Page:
Are Electronic Signatures Valid for Employment Related Agreements?

In our ever increasing digital age, it should come as no surprise that employers are frequently turning to the use of electronic signatures.  But will they hold up in court? Developing case law suggests yes but there are additional hurdles employers must be aware of with electronic signatures.

The “I Never Electronically Signed Anything” Defense 

What happens if you have an employee electronically sign an employment-related agreement such as an arbitration agreement or restrictive covenant, but he later denies doing so?  The burden of proof will rest with the employer to prove the electronic signature is actually that of the employee at issue.  Merely submitting a “true and correct” copy of the electronic signature will unlikely suffice.  Courts instead may require detailed proof showing that:

  • the employee was given a private and unique username and password;
  • there are security and privacy protections associated with the link of the document at issue with the username and password;
  • the employee must engage in certain electronic steps in order to place his name on the document; and
  • there are procedures demonstrating that the employee’s name could only have been placed on the signature pages of the document using that employee’s unique username and password.

The “I Only Checked a Box But Never Actually Agreed to the Document” Defense

What happens if the employee agrees he signed or electronically checked a box, but argues there was nothing stating he actually agreed to the document?  The Third Circuit Court of Appeals recently addressed this argument in two companion cases, ADP v. Halpin and ADP v. Lynch (Feb. 2017).   In order to accept an award of stock in ADP, two employees checked a box on the company website indicating that they had “read all associated documents” – including a non-compete agreement.   The employees argued that while they electronically checked the box, there was no mutual assent to the non-competition agreement because they were not required to specifically acknowledge that they had agreed to the non-competition agreement. The Third Circuit rejected this rationale, and concluded that there was a sufficient showing of assent because the employees checked a box indicating that they had “read” the terms and conditions of the stock award, and the stock award documents explicitly advised that the non-competition agreement was a condition of accepting the stock award.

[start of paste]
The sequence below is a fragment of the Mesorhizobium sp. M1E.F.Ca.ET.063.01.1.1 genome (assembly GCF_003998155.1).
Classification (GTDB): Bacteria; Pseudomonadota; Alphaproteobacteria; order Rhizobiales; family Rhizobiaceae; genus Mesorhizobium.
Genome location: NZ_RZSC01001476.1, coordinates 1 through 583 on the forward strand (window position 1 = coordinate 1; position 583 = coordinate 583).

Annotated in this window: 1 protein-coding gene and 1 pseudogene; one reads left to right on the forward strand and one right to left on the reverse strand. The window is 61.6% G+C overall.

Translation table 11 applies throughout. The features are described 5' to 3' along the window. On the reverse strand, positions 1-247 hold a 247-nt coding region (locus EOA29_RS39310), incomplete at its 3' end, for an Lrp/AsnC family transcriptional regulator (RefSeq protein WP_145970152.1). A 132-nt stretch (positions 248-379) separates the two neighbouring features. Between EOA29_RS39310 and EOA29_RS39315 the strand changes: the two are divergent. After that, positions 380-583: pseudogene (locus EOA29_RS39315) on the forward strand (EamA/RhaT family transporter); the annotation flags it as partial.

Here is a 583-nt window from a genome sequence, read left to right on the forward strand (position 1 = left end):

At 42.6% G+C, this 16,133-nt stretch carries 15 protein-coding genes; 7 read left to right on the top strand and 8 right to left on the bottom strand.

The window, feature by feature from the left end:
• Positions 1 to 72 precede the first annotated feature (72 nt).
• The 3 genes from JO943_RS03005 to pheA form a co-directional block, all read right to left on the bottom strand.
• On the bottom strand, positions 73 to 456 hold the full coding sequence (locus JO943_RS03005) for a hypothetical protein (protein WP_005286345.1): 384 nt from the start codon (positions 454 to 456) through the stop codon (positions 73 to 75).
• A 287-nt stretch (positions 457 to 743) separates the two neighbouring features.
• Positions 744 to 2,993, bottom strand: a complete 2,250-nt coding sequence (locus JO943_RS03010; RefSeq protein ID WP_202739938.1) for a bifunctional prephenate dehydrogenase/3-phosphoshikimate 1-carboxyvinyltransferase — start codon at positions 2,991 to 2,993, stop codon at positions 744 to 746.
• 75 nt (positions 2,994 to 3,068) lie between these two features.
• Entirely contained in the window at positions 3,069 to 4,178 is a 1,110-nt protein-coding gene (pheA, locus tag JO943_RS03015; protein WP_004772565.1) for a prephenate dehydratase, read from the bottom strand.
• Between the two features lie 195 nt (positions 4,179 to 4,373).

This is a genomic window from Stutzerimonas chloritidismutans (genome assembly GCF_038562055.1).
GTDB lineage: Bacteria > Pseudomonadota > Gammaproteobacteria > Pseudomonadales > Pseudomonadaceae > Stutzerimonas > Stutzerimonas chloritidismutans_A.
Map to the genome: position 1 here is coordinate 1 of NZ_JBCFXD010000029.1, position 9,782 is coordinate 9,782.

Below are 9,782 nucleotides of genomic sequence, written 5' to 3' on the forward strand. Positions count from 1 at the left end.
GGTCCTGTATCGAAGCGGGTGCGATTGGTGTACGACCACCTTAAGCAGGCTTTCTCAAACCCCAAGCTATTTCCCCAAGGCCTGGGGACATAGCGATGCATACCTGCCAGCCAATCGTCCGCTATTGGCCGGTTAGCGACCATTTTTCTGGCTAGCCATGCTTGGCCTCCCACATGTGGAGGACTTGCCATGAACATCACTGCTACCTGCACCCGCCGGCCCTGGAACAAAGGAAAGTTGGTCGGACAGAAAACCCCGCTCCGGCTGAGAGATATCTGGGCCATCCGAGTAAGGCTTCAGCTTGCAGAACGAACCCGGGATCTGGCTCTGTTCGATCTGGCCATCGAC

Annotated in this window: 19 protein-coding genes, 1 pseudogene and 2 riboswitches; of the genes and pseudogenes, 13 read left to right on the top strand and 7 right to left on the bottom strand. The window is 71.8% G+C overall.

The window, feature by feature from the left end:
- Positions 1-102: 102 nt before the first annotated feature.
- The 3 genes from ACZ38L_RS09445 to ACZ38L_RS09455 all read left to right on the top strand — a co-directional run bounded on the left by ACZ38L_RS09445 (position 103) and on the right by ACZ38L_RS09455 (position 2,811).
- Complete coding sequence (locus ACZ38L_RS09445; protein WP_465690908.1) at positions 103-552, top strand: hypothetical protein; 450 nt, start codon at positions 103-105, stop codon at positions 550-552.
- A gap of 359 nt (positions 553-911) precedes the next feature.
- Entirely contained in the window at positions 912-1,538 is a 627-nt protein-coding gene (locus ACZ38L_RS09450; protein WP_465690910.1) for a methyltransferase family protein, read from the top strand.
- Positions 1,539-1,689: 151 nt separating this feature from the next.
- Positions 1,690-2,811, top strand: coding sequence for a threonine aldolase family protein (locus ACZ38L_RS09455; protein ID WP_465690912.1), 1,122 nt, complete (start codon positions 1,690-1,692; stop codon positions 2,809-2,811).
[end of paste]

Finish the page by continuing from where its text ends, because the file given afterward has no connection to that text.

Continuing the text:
Bottom Line

Courts will recognize electronic signatures, but make sure you can actually proof that the signature belongs to the employee at issue.  And while it may be sufficient to have employees just electronically check a box stating they have read the terms and conditions of an attached document, the  better practice is to specifically include language in that box stating that the employee has both read and agreed to the agreements at issue.